Since I come from an Asian family, Lunar New Year (or Chinese New Year) is always a pretty big deal for me.
(Cue image of red lucky money packets.)
This year, the Lunar New Year falls on today, Monday, February 8, 2016.
Now, we bid farewell to the Year of the Goat (or Sheep) and celebrate the Year of the Monkey.
This time is meant to be spent engaging in familial activities, partaking in festivities and feasting to your heart’s content.
It’s also a time when I become insanely superstitious (thanks, Mom) because it’s been ingrained in me from an early age that the day of Lunar New Year will dictate how the rest of my year will pan out.
(No pressure or anything.)
Every new year, I make a conscious effort to wake up early, exercise, eat healthy and not be in a bad mood.
This is the ideal routine I would like to follow for the rest of the year (whether or not this actually happens is totally beside the point).
This all sounds pretty harmless, right?
It’s basically the Asian version of setting New Year’s resolutions.
You want to start the year with the right intentions, and then you inevitably end up failing miserably.
However, there are a few superstitions that I stubbornly adhere to that both confuse and bemuse my Caucasian and very non-superstitious significant other.
Here are eight rules to follow if you want to banish the negative energy of the previous year and ensure a lucky and prosperous Year of the Monkey to come:
1. Don't sweep the house.
Do not — I repeat, do not — sweep your house during New Year festivities.
In doing so, you are essentially sweeping away all of your good fortune for the year.
And here you thought you were just being hygienic!
But really, all of the cleaning, sweeping and scrubbing should have been done prior to the New Year, so that your house looks sparkling new and ready to receive a parade of visitors.
2. Settle all debts.
It’s considered bad luck to start off the year in debt, so ensure that anything outstanding is settled beforehand.
Sure, you might not be able to pay off even a fraction of your massive college debt, but at least try to pay off a few of those mounting speeding tickets.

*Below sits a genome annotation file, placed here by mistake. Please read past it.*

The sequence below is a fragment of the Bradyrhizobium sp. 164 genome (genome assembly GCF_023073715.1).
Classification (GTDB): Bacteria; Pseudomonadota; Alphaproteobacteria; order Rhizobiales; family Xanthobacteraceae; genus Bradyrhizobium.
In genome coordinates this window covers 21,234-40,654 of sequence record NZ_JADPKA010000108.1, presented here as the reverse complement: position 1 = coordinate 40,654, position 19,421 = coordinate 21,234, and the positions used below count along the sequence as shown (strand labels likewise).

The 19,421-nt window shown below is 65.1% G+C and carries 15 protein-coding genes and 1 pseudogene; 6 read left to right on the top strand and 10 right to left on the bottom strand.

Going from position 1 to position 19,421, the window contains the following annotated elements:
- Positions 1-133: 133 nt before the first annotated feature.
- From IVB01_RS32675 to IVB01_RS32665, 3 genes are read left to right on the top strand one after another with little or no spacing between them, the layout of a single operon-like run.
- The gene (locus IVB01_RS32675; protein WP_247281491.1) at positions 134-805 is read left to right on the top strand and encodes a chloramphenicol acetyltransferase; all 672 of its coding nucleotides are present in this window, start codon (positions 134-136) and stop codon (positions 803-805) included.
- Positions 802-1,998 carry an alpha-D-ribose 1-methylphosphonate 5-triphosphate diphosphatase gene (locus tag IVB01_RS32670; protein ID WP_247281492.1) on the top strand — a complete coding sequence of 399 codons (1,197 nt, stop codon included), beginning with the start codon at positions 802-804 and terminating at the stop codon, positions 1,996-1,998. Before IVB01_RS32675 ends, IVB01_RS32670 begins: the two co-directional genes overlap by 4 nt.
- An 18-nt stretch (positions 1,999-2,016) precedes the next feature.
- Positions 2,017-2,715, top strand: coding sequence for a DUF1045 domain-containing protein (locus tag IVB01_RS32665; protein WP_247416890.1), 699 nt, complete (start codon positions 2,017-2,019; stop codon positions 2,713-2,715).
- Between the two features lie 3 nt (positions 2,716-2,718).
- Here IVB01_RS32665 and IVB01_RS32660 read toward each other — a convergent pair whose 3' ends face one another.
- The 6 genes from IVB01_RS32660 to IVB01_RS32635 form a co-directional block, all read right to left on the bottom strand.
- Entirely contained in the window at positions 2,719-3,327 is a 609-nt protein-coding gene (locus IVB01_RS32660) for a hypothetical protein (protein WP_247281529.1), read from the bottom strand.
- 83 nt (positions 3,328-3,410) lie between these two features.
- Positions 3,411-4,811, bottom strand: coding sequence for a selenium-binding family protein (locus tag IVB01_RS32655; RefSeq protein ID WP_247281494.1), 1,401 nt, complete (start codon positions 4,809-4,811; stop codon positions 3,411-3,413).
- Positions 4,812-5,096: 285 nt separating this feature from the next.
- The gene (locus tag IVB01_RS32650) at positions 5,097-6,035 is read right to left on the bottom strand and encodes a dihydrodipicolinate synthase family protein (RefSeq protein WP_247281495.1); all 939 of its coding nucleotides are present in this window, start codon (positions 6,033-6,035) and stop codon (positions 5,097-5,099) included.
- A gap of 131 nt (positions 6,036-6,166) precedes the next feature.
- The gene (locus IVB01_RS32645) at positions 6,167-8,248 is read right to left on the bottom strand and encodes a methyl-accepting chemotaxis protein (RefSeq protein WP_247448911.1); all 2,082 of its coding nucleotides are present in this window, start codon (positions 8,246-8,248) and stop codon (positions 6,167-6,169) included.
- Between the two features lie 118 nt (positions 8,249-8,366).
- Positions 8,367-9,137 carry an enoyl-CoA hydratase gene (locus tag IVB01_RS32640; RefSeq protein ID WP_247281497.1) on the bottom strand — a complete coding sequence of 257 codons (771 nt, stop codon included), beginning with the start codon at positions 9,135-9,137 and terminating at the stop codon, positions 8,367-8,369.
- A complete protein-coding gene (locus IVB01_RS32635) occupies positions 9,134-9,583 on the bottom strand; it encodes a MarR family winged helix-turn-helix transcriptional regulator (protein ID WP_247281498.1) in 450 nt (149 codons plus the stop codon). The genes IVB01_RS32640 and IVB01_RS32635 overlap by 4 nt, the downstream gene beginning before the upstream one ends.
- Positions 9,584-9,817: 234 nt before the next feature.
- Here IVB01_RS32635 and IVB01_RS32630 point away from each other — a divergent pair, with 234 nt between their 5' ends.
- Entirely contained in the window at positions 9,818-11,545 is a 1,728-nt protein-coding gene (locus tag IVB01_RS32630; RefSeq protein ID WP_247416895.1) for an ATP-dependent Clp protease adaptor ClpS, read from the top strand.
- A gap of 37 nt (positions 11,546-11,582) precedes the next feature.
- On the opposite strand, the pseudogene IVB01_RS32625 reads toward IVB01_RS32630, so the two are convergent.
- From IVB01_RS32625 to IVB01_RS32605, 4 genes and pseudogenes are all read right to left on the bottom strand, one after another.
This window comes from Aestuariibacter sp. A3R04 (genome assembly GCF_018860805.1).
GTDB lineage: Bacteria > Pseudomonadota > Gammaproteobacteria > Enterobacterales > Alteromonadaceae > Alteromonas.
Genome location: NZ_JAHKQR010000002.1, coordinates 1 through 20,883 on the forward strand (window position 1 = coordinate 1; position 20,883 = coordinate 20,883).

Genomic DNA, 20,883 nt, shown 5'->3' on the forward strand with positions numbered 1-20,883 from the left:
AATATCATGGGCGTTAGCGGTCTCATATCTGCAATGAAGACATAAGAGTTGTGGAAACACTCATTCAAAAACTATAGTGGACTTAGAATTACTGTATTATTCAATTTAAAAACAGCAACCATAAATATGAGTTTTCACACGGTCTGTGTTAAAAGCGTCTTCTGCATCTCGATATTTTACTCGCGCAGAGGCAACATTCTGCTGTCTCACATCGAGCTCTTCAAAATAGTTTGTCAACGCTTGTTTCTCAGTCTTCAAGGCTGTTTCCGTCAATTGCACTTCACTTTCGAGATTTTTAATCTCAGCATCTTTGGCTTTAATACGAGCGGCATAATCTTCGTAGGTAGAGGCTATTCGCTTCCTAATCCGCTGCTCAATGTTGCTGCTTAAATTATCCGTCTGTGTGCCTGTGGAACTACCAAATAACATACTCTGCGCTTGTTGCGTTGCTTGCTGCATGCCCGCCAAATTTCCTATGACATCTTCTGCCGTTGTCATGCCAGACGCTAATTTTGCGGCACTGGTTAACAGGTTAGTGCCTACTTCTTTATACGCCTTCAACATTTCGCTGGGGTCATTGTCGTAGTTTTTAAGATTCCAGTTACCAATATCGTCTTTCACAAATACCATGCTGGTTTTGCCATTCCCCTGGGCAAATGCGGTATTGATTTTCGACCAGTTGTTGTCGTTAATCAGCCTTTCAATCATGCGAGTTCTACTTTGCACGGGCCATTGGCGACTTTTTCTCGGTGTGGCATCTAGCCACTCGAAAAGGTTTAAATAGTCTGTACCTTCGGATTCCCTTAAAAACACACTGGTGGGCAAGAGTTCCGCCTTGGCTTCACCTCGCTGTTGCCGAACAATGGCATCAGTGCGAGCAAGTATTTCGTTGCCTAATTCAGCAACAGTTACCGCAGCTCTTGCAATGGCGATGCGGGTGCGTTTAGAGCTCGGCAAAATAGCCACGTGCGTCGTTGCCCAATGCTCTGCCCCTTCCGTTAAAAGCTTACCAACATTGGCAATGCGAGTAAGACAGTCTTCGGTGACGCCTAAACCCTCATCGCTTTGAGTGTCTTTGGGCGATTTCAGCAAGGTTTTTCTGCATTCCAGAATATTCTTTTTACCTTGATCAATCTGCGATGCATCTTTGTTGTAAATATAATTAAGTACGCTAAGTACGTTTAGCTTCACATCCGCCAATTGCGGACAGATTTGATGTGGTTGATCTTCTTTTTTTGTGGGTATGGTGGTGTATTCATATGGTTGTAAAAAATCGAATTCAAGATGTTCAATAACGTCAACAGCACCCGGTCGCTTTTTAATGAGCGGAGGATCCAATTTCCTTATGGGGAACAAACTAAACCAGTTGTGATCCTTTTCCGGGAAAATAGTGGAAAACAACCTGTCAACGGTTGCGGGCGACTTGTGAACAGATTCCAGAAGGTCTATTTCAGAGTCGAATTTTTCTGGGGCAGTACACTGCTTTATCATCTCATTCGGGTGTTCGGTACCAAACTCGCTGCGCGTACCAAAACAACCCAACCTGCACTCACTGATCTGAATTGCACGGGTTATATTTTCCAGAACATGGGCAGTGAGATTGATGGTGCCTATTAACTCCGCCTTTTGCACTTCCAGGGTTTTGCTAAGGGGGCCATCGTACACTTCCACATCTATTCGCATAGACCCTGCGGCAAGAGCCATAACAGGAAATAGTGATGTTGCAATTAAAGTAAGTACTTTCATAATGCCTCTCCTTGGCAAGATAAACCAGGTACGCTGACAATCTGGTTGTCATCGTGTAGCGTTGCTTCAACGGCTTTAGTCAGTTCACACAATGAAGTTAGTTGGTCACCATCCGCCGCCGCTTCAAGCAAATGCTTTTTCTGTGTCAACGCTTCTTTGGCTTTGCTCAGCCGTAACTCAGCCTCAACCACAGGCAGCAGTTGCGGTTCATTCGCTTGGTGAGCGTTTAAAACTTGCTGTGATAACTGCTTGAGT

3. Don't get your hair cut on Lunar New Year's Eve.
Similar to the no-sweeping rule, cutting off your hair too close to the New Year is akin to severing your luck.
Make sure you book that hair appointment a couple of weeks in advance so you’ll still have a lovely new hairdo to show off when the festivities start.
4. Don't wash your hair.
Following the previous point, there’s also a "no hair washing" rule on New Year’s because — you guessed it — you’re washing away all of your fortune.
According to superstition, it seems that hair is not auspicious generally, so it might be best to go bald to avoid risking any bad luck infiltrating though the hair roots.
However, if the going bald option is too extreme, perhaps just invest in some good dry shampoo.
5. Wear lots of red and avoid black and white.
Replace your usual monochrome outfit with a fiery red number in order to attract luck and fortune and to ward off bad spirits.
Black and white is traditionally associated with mourning, so these colors should be avoided at all costs.
6. Don't talk about anything morbid.
Only saccharine subjects are to be discussed on New Year’s.
Do not mention anyone’s illness, ghosts and certainly don't even remotely broach the subject of death.
Basically, to be safe, avoid talking about any topic that may potentially induce tears because it’s also extremely bad luck to cry.
This is why a lot of parents are more lenient towards their children on New Year’s because they want to prevent the risk of any tantrums being thrown.
7. Don't buy any books.
It’s not often said that buying books is bad, but the word "book" in Cantonese is a homonym for "lose."
It may sound like a questionable association, but traditionally bookstores in China don’t open during New Year celebrations.
I’m not sure if this superstition extends to eBooks though. The jury is still out on this one.
8. Give lucky money.
Giving out shiny red packets of money is akin to handing out fortune and prosperity to the recipient, and packets are typically given out by the married to younger generations.
It’s also luckier to have an even-numbered amount of money in the envelopes, except, of course, for amounts containing the number four.
"Four" sounds a lot like "death" in Cantonese.
According to tradition, carrying out these steps will ensure an auspicious year ahead and, really, who am I to argue with tradition?
Now, excuse me. I have a house to clean!